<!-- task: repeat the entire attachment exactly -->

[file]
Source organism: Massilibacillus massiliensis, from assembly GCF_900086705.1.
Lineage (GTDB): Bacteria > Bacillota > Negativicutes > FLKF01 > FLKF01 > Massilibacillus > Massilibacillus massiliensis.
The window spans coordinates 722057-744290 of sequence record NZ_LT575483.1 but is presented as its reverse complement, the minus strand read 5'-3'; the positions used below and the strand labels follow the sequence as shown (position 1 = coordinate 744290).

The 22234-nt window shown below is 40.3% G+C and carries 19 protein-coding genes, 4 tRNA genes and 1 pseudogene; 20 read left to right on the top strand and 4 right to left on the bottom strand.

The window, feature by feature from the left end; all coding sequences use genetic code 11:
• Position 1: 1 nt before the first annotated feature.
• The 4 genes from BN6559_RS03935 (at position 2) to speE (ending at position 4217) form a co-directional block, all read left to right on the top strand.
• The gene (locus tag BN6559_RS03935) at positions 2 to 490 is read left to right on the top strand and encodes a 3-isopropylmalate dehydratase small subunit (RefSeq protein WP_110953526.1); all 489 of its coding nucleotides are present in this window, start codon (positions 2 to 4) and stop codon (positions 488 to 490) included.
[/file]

Source organism: Massilibacillus massiliensis, from assembly GCF_900086705.1.
Lineage (GTDB): Bacteria > Bacillota > Negativicutes > FLKF01 > FLKF01 > Massilibacillus > Massilibacillus massiliensis.
The window spans coordinates 722057-744290 of sequence record NZ_LT575483.1 but is presented as its reverse complement, the minus strand read 5'-3'; the positions used below and the strand labels follow the sequence as shown (position 1 = coordinate 744290).

The 22234-nt window shown below is 40.3% G+C and carries 19 protein-coding genes, 4 tRNA genes and 1 pseudogene; 20 read left to right on the top strand and 4 right to left on the bottom strand.

The window, feature by feature from the left end; all coding sequences use genetic code 11:
• Position 1: 1 nt before the first annotated feature.
• The 4 genes from BN6559_RS03935 (at position 2) to speE (ending at position 4217) form a co-directional block, all read left to right on the top strand.
• The gene (locus tag BN6559_RS03935) at positions 2 to 490 is read left to right on the top strand and encodes a 3-isopropylmalate dehydratase small subunit (RefSeq protein WP_110953526.1); all 489 of its coding nucleotides are present in this window, start codon (positions 2 to 4) and stop codon (positions 488 to 490) included.